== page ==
Just read about this study very interesting findings . . . close to what you suggest but not exactly dead on.
Among the findings:
* The odds of going to college increase for high school students who attend religious services more frequently or who view religion as more important in their lives. The researchers speculate that there may be a "nagging theory" in which fellow churchgoers encourage the students to attend college.
* Being a humanities or a social science major has a statistically significant negative effect on religiosity -- measured by either religious attendance and how important students consider the importance of religion in their lives. The impact appears to be strongest in the social sciences.
* Students in education and business show an increase in religiosity over their time at college.
* Majoring in the biological or physical sciences does not affect religious attendance of students, but majoring in the physical sciences does negatively relate to the way students view the importance of religion in their lives.
* Religious attendance is positively associated with staying in majors in the social sciences, biological sciences and business majors. For most vocational majors, the researchers found a negative relationship between religious attendance and staying in the same major. The researchers compare this finding to their data about how students who attend services are more likely to enroll in college in the first place: "In both cases, religious attendance encourages a shift toward a higher status path."
According to a study by Paul Bell, published in the Mensa Magazine in 2002, there is an inverse correlation* between religiosity and intelligence. Analyzing 43 studies carried out since 1927, Bell found that all but four reported such a connection, and he concluded that "the higher one's intelligence or education level, the less one is likely to be religious or hold 'beliefs' of any kind." A survey published in Nature in 1998 confirms that belief in a personal God or afterlife is at an all time low among the members of the National Academy of Science, only 7.0% of which believed in a personal God as compared to more than 85% of the US general population."[w]
I think you are right though, that there are plenty of high IQ religious folks.
I work as a college professor, at a state institution, in the buckle of the Bible Belt. The Gideons show up every semester to give out bibles. Our administration begins every school year with a prayer. For my first year here, I stayed a closet atheist. But, I am now fairly outspoken on the topic. Most of my students have never even met an atheist and confuse us with Satanists!
You'd think so! The administration here really loves me and they keep promoting me... but they are universally hard core Christians. This is SUCH a homogenous community. Non-Baptists are rare as hens teeth.
I'm not sure if it's a-dar or something else, but people tell me things. I've learned to pick up the cues when they want to ask (there is a look) but are afraid to do so, probably from past experience. This has lead me to just volunteer the information and put everyone at ease. Weather they agree or not, it relieves the awkwardness of an unanswered question in the air.
Things like "Oh, I'm a total Atheist." tend to just pop out of my mouth when that tilted head slightly wrinkled brow thing begins in the person with whom I'm having the conversation. I'm glad I have, I found my neighbors out as 'non-believers' happiness for both families.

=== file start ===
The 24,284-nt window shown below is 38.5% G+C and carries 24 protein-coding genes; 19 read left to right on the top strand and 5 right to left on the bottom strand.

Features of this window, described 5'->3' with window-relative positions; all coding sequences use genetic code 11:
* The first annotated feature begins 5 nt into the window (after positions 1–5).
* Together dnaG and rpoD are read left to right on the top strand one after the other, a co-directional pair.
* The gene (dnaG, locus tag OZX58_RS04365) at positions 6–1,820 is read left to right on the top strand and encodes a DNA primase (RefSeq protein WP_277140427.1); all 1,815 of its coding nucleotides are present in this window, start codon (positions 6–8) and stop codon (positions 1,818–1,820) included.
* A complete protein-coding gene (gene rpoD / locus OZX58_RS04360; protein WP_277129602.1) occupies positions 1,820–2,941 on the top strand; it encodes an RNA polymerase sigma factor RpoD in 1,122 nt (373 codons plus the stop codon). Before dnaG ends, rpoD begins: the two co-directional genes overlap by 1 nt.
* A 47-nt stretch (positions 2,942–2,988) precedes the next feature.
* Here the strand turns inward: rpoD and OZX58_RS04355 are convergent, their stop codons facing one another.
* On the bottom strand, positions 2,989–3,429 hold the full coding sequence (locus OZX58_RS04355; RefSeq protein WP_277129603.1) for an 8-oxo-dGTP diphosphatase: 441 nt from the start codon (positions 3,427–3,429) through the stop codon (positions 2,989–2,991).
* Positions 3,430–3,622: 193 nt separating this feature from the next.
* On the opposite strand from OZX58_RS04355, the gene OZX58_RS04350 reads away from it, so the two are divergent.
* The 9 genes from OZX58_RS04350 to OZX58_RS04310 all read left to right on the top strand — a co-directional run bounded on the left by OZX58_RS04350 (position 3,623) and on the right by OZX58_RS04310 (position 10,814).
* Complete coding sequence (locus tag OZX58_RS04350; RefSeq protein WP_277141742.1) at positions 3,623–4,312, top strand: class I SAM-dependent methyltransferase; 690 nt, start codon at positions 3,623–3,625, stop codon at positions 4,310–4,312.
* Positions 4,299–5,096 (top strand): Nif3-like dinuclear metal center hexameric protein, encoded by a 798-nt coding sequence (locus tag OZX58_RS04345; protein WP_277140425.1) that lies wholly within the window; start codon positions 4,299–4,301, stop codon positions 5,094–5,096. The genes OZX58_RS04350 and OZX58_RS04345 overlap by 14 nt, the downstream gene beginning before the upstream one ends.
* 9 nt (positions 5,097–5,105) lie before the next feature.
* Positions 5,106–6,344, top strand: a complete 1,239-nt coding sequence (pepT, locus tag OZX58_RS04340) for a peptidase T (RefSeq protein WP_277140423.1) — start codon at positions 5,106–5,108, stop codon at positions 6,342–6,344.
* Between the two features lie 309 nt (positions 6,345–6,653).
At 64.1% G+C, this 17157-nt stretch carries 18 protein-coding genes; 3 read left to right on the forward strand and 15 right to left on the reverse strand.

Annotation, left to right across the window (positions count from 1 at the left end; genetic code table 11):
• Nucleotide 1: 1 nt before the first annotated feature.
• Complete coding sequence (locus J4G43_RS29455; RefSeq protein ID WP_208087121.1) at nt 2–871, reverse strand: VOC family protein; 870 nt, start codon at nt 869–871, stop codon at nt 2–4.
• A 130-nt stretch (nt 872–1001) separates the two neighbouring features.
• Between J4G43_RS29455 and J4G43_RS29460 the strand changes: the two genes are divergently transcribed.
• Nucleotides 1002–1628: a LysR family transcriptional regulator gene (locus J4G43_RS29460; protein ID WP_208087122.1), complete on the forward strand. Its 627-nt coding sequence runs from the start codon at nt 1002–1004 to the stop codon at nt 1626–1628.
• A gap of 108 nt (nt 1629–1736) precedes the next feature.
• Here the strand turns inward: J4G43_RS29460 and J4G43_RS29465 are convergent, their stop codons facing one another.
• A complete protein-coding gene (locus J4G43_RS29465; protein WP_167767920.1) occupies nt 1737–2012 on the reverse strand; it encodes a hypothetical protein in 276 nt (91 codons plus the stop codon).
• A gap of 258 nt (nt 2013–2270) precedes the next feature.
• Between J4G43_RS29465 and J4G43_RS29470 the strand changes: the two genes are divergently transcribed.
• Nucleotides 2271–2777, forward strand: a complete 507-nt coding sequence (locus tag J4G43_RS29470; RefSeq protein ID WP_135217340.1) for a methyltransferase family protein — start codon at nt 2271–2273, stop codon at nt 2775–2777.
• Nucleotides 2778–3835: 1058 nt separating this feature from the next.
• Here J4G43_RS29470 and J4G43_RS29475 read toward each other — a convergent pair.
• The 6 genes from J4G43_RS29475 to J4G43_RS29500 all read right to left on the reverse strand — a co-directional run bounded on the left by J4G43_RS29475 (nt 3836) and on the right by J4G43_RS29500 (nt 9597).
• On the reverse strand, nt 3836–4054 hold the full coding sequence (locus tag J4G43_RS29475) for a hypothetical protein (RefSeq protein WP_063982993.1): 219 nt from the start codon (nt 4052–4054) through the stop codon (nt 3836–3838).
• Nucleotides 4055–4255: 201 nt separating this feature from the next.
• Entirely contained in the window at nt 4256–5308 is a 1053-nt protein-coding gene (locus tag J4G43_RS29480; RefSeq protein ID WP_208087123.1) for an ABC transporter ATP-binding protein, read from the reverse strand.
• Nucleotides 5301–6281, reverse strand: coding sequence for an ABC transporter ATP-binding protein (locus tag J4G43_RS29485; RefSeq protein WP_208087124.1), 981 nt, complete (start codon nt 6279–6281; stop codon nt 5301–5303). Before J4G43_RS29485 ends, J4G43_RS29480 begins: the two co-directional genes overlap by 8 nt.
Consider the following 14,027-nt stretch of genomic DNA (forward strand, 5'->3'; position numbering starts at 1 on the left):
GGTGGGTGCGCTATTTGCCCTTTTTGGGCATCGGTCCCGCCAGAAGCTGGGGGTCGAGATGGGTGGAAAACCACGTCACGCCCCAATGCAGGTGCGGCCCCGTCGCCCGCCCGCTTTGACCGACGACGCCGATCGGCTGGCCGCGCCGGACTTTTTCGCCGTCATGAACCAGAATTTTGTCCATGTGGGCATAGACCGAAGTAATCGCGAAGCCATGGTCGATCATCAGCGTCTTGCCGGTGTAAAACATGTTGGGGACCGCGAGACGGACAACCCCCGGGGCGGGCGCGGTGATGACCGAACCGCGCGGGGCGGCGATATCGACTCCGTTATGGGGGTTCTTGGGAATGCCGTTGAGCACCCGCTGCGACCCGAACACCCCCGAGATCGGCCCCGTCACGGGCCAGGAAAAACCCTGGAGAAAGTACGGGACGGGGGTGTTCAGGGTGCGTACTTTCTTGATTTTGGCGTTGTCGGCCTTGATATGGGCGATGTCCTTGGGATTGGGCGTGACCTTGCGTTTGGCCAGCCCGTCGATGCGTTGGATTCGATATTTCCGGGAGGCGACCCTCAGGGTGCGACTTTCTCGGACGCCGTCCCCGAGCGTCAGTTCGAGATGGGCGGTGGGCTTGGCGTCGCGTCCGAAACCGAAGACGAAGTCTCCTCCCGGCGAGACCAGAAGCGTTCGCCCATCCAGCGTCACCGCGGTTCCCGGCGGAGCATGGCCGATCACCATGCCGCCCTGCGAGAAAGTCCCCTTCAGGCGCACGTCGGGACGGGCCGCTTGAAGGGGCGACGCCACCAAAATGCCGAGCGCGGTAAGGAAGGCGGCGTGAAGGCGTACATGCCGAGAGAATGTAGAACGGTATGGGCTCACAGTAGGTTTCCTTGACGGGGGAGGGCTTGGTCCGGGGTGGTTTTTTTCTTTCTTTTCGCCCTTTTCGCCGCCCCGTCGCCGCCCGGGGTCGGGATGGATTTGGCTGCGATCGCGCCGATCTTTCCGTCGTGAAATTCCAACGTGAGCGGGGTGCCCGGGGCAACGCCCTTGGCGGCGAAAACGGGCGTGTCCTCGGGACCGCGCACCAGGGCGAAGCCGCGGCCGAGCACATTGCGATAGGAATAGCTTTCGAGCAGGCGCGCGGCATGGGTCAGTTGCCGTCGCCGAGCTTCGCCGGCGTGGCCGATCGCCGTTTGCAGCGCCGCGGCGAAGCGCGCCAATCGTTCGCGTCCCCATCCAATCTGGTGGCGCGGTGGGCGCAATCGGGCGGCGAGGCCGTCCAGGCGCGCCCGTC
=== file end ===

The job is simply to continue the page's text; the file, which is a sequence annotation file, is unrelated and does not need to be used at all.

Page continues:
Relatively recently I became employed at a call center (huge office setting) and one day I was in the break room having lunch with fellow employees and religion comes up. Most of them are pretty hard-core Christians. One in particular was notably more hard-core than the rest. He was a "You need Jesus!"-Young-earth Creationist, a picture perfect stereotype of a fundy. When all heads turned to me I mentioned I don't believe in God, a simple statement of fact, without a blink or stutter from me. And once I stated that, others started coming out, even those that professed to be Christian a few moments earlier, started offering up there skeptical sides.
Well the YEC, being thoroughly indoctrinated, knew what he had to do, attempt to convert me. He had no idea what he was getting himself into. But I welcomed it with enthusiasm, and assured him I used to be exactly like him (which is the truth). This allowed him to be honest around me and be genuinely curious as to my change of mind. His first assumption was that someone had wronged me in the church which led me to hate God. It took a lot of convincing to dispel of this indoctrinated assumption.
I've since had many outings and conversations with him. And just the other day he confessed to me that after our conversations he is seeing more and more hypocrisy in the church when he attends. And more recently he has confided in me that he considers himself to be an agnostic and has now borrowed my books I've recommended him read. He is always thanking me for what I've done.
His current area of conflict is now with his church. He removed the Bible from his favorite books in Facebook and replaced it with "books with facts not myths." This has raised a lot of questions at his church. He's currently trying to find a good excuse to stop attendance (as he teaches the youth). I'm encouraging him to keep going and try to introduce the same skepticism I introduced to him in the youth group and with others at his church. But I'm not sure how well this will work out. I need to make sure he knows the location of all the escape routes just in case.
This relates to A-dar in that just like a radar, you first need to send an initial signal out, and wait for the return signals. When I did this in the break room, I learned in much more detail the specifics of each persons beliefs.